BOSTON — Six wins are six wins, no matter how you slice and dice them.

And while the innards of some of their recent victories reveal some gory tendencies in the baserunning and relief department, the 2018 Boston Red Sox are showing they can win ugly just as easily as win pretty.

Maybe more easily.

Even when their glass looks half-empty, they keep flipping it over and filling it right back up.

The Red Sox are 6-1 and Thursday was their second consecutive extra-inning win, this one against the Tampa Bay Rays.

Whatever it takes for these Red Sox in this ultra-extended spring training.

When the heavyweights start to appear on their schedule, they may not have ironed out every kink in their game but, for now, they continue to win nearly every game.

That’s got to count, especially with how the Sox won their home opener Thursday – coming back from a 2-0 deficit in the bottom of the ninth and then finishing the deed in the 12th.

“There’s no panic in the dugout, everyone is relaxing and just letting things happen,” said Hanley Ramirez, the hero once again after hitting the winning RBI single and then trying to elude a band of giddy teammates chasing him like a security team after an in-game interloper. “But the more you get tight, you know how things get. Stay loose and let the game come to you. That makes it easy.”

Thursday’s win resembled Tuesday’s trip finale in Miami in that each starter could do little wrong, meaning it was up to each bullpen to succeed or fail. No big surprise that the Red Sox bullpen and hitting proved superior to the Rays in the end but that sure wasn’t the initial impression.

David Price was in sterling shape, surrendering just three hits (with three walks) in his seven scoreless innings, just a tad better than the start by Yonny Chirinos (five innings, three hits, no walks). The Rays’ bullpen continued to keep the Red Sox offense in 2017 form, and then Carson Smith coughed up a two-run homer to Matt Duffy in the eighth inning and the Sox came down to their final three outs against a good closer, Alex Colome.

Then the 2018 Red Sox offense showed up.

First Ramirez singled in a run and then still-hot Xander Bogaerts doubled to send the game into extras.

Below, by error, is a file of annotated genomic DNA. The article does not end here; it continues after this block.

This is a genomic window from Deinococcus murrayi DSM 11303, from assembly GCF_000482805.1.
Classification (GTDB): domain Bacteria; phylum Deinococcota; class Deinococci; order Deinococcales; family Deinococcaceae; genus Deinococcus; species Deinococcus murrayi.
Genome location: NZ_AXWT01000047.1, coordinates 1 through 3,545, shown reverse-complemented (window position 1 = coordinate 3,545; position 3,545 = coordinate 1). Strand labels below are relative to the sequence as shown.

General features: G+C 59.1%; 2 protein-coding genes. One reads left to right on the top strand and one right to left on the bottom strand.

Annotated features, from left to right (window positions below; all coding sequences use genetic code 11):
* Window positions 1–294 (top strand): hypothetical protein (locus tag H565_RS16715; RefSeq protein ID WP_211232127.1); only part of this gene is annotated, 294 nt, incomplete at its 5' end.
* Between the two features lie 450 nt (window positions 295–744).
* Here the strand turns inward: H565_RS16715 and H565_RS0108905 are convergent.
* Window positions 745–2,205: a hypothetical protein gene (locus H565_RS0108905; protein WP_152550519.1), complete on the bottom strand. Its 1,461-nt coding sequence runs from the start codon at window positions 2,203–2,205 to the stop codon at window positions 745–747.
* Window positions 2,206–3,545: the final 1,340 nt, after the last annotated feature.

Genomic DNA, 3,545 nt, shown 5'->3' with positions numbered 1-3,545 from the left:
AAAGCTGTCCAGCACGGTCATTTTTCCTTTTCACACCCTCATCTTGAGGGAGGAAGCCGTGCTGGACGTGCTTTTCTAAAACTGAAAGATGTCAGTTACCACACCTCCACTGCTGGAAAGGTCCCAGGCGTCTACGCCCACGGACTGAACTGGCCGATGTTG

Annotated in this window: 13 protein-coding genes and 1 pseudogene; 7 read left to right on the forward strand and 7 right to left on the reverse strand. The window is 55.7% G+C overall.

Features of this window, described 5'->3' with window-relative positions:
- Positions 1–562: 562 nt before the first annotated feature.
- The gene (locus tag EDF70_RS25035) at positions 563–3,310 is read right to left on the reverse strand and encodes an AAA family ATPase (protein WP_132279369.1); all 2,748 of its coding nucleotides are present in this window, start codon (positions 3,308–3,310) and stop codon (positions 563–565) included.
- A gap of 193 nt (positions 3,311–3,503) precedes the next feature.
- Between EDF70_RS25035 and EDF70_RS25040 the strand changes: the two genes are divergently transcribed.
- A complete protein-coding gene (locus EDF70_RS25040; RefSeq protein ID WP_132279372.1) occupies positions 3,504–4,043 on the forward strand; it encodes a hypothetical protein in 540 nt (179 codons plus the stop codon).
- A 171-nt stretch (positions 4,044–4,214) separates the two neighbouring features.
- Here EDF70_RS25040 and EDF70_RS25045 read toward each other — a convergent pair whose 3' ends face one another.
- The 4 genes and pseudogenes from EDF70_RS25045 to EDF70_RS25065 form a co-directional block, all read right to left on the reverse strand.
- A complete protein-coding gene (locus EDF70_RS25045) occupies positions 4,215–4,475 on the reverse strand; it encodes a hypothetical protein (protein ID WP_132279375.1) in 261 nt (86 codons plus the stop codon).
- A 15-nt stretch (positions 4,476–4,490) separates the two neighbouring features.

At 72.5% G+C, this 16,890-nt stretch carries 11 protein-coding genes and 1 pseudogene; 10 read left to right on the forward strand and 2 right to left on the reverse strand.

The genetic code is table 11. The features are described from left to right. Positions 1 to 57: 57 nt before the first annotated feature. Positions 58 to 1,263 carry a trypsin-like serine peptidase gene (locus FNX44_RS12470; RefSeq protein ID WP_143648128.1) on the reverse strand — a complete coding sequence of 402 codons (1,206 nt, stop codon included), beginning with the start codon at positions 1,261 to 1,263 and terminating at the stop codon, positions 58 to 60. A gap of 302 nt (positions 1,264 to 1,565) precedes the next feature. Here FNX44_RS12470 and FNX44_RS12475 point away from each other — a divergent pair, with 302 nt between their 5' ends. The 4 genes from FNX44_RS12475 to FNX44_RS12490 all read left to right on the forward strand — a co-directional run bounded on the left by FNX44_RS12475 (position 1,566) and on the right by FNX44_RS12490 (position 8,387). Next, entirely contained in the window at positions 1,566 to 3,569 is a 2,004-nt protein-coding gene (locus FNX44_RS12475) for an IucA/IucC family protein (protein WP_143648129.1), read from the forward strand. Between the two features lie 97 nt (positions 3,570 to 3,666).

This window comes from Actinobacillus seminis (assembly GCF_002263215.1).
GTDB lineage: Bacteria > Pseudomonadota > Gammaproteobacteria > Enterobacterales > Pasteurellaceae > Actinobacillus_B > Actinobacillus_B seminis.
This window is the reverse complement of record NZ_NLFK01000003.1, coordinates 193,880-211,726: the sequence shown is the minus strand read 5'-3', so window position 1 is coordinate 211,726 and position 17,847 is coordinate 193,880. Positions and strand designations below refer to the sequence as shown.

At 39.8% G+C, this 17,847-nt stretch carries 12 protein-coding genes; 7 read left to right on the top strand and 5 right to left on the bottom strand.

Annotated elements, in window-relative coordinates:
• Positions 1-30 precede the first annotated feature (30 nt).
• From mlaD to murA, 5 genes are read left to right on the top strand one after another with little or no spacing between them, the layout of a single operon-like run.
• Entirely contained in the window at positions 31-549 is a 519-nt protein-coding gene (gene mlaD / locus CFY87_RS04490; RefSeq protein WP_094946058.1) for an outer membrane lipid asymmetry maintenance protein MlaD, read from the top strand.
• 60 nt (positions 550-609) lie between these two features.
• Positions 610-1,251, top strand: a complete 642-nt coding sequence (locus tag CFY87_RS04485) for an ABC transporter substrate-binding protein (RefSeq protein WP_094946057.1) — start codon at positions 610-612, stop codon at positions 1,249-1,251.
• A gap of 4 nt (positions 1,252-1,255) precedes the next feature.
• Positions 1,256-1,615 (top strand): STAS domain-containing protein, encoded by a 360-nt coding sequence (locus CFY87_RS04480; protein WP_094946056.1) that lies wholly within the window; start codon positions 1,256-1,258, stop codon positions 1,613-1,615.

“We had three hits heading into the bottom of the ninth and were able to put up four hits in that ninth inning off Colome who has been extremely tough against us and the rest of the league – that was huge,” said Price. “We’ve done that a couple times this year. That’s what good teams do.”

The just-in-time burst of offense obscured the damage wreaked by Smith’s poorly located fastball, which meant that after a scoreless 10th, spring training surprise Bobby Poyner could come in and hold off the Rays for two solid innings.

He recorded his final out in the 12th on a swinging strikeout of Kevin Kiermaier, who put a more impressive swing on the dirt in frustration than on the last Poyner pitch.

Kiermaier telegraphed the ending to a familiar script in the bottom of the 12th – a leadoff double by Jackie Bradley Jr., a sacrifice bunt by Christian Vazquez, walks – the first intentional – to Mookie Betts and Andrew Benintendi before Ramirez came through.

What choice do the 2018 Red Sox have these days?

When it comes to losing or winning, they’ll take the latter.

Especially when it comes much later.

“It just seems like it’s not a good game unless we play extras,” said Betts. “Once we get into extras, we’ve been here 50 million times. Might as well keep doing it.”

Betts employed some sarcasm there, but there was a serious undertone. The Red Sox have won in extra innings twice and have gone 4 for 4 in their one-run games.

That’s not a mirage, no matter who they’re playing.

Good habits are forming.

“I just think it shows we never give up – early in the games, middle of the game, late in the game, we’re going to put together some good at-bats and score runs,” said Betts. “It just seems like late in the game we’ve been kind of doing that, but I think we can do that anytime.”

Bradley echoed the message that the Red Sox truly are not trying to create needless drama.

“I promise you, we’re not trying to play over nine – just things have happened that way and we’ve come back in close games and other teams have come back in close games,” said Bradley. “But, we’ve been able to edge ’em out when we need it the most.”